The comparision between our passion for hurling and football alone is unfair. You can’t take the two in isolation and draw a conclusion that our footballers are being treated like some sort discriminated minority.
Compare the crowds Cork City FC get with the footballers and the allegations of disrespect looks a little weak. If Cork football is supposed to be feeling sorry for itself because of slack attendances then imagine how the Rebelettes would feel with their double quadruple multipack victories over the last five or six years?
|Small turnouts hasn't stopped the Rebelettes doing the fifty-in-a-row|
The truth is that hurling stands apart from other sports for two main reasons. Firstly, it requires a more unique set of skills than soccer or football. Like watching a tight rope walker or listening to a guitar solo like those Rory Gallagher mesmerised crowds with, we are impressed by skills like this not just because the performers are brilliant at them but also because we ourselves couldn’t possibly even begin to emulate them.
Dedication to hurling and football tends to vary depending on which part of the county you’re in but most Cork fellas will have grown up kicking a ball of some sort. If asked right now, you could probably get by in a five-aside. The basic skills of the game are almost built-in to us from hours of after-school games that accommodated even the bandiest most awkward kids.
|Galvin: another reason to love beating Kerry|
Hurling requires more specific dedication to master even the basics. Give most of us a hurley and we’re satisfied if the sliotar just connects with the bas and somebody’s head doesn’t require surgery when the ball comes to rest. Trying to do the same while being hopped by five manic Tipperary forwards is reserved for only an elite few.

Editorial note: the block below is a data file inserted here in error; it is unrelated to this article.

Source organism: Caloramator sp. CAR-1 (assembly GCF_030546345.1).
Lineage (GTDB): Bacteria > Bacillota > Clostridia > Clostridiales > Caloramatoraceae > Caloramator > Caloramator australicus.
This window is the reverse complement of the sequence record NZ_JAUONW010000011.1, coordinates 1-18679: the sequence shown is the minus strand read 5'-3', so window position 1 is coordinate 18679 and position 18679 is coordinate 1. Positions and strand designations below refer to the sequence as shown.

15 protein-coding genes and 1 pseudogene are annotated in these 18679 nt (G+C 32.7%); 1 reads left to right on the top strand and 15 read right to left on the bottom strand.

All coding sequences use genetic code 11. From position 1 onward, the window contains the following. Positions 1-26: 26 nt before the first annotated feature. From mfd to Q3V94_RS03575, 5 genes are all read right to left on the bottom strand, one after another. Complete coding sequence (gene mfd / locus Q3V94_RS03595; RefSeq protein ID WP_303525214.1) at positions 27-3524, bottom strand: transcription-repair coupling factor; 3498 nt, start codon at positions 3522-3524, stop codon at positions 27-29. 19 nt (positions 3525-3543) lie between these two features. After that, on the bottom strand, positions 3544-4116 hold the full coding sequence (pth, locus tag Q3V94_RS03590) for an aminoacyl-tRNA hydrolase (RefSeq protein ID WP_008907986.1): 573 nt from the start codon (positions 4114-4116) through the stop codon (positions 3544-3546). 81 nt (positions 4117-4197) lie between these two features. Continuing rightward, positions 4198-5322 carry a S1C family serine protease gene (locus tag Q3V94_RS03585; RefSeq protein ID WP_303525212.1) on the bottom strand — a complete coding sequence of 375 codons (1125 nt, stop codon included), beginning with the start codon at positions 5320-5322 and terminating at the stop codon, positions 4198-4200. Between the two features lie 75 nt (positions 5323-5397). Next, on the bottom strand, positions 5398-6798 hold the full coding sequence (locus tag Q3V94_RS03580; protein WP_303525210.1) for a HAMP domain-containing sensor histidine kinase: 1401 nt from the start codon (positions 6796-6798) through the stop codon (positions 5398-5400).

That’s why hurling is set apart from other sports.
Even in sometimes drab hurling games you can admire the touch of a classy hurler or a fella picking a tiny sliotar out of a dark evening sky despite being surrounded by defenders all slashing at his hand with dangerous wooden sticks.
Remember Conor Lehane’s sweet point off the deck against Waterford in February? The crowd did a 'whoaahhhhh!' – as if they had just seen a blindfolded juggler on a unicycle bunny hop across a busy motorway. You dont get those moments as often in other sports.
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Secondly it has been the most successful Cork sport. With more All-Ireland titles than other sports, hurling has been burned into Corkonians’ brains as the most likely regular source of dopamine – that much sought after uplifting buzz we all get when we walk from a stadium victorious. That mindset takes decades to evolve.
If the footballers win another All-Ireland this year, beating the Dubs and Kerry en route with Messrs Goulding and O’Connor knocking in points from ludicrous angles, you can be sure more fans will start to fill seats at their games.
We’ll be there regardless and we encourage everyone to come along – let’s just stop giving legs to this pointless and unfounded notion of the inferiority of some sets of Rebels over others.